Isaiah 53:6

Salvation Message

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"Christ Died for the Ungodly":
From Creation to Christ


Why did Christ have to die and who are the ungodly?

To answer these questions we must go back to the beginning. At about 4,000 B.C., the eternal and holy God created the universe in six twenty-four-hour days (Genesis chapters 1-2; Genesis 2:4-25 gives some details behind Genesis 1:1-2:3). “For in six days the LORD made [the] [heavens] and [the] earth, the sea, and all that [is in them], and rested the seventh day” (Exodus 20:11a).


After God created the earth, plants, heavenly objects (the sun, the moon, stars…) and animals, He created man (humans) on the sixth day of Creation (Genesis 1:26-27). Man was created in God’s own image (Genesis 1:27), which made man unique from animals. Adam, the first man, was created from the dust of the ground (Genesis 2:7) and Eve, the first woman, was formed from his side (Genesis 2:22).


God created Adam and Eve to have a right relationship with Himself (Genesis 3:8) and to rule over all the animals and all the earth (Genesis 1:26-28). At the end of the sixth day, God said that His entire Creation was “very good” (Genesis 1:31).


What happened to this relationship and all of Creation?

God created Satan as one of the angels (Colossians 1:16). Satan sinned by rebelling against God through pride (1 Timothy 3:6). Further, Satan persuaded one-third of God’s created angels (Revelation 12:4) to sin by rebellion too. To sin means to disobey God in thought, word or action.


Appearing as a serpent in the Garden of Eden (Genesis chapter 3), Satan tempted and deceived Eve into disobeying God’s command to not eat from the Tree of the Knowledge of Good and Evil (Genesis 2:16-17; 3:1-5). So, Eve sinned by eating the tree’s fruit and gave some to Adam who also sinned by eating it (Genesis 3:6). Adam listened to Eve and then sinned (Genesis 3:17), yet he was not deceived (1 Timothy 2:14).


Their disobedience dramatically changed Adam and Eve and their relationship with God (Genesis 3:7-13). As soon as they sinned against God, they died spiritually and their right relationship with God was broken (Genesis 3:8). In spite of their sin, God searched for and questioned Adam and Eve (Genesis 3:9-13). Their blame shifting responses to God’s questions revealed that they had also immediately received a sin nature after Adam and Eve’s initial disobedience (Genesis 3:12-13). The sin nature influences man to sin.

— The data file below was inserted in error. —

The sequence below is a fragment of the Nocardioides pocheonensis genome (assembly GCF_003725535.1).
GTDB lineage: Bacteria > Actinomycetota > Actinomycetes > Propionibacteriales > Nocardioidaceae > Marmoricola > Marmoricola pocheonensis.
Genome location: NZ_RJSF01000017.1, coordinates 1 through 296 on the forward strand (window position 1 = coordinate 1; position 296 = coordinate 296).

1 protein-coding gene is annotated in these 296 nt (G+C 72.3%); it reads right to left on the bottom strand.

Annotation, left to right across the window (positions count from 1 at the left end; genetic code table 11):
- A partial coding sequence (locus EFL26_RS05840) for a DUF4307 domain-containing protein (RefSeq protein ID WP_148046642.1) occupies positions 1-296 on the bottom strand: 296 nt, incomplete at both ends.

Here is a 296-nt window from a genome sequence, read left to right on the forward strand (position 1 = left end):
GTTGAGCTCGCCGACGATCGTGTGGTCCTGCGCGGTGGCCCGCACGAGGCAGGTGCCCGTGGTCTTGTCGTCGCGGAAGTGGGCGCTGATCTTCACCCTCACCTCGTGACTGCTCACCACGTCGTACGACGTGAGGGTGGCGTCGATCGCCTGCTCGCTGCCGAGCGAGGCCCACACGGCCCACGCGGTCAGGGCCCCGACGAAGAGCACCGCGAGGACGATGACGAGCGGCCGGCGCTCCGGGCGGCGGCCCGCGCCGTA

Then, God judged Satan, Eve and Adam (Genesis 3:14-19). God judged Satan by lovingly promising to provide man with the Christ (Messiah) who would defeat Satan (Genesis 3:15). Because of Adam and Eve’s sin, man would now experience suffering (Genesis 3:16-17; Revelation 21:4). God also told Adam that Adam would die physically (Genesis 3:19) because Adam sinned (Genesis 3:17). Man experiences physical death since all mankind (the human race) sinned in Adam, the representative head of mankind (Romans 5:12-14).


God also cursed the rest of His Creation resulting in its slavery to physical corruption (Romans 8:21). The rest of His Creation consists of animals and objects without animal life (plants, stars …).


Were there later events that also impacted history?

In Noah’s time, man was very wicked. As a result, God decided to destroy all of mankind and all land-dwelling animals with a global Flood (Genesis chapters 6-9). However, Noah found grace (unmerited favor) from God (Genesis 6:8). Noah had a close relationship with God (Genesis 6:9) and God promised to save or deliver Noah and his family (Genesis 6:18).


God told Noah to build a big ark to rescue Noah, his wife, his sons and their wives (eight people total) and to rescue God’s chosen number and type of animals from the global Flood (Genesis 6:14-7:16). The Flood covered the entire earth including the mountains at that time (Genesis 7:17-20). All of mankind and all land-dwelling animals outside the ark died (Genesis 7:21-23). Every person and every animal aboard the ark lived there for a little more than one year.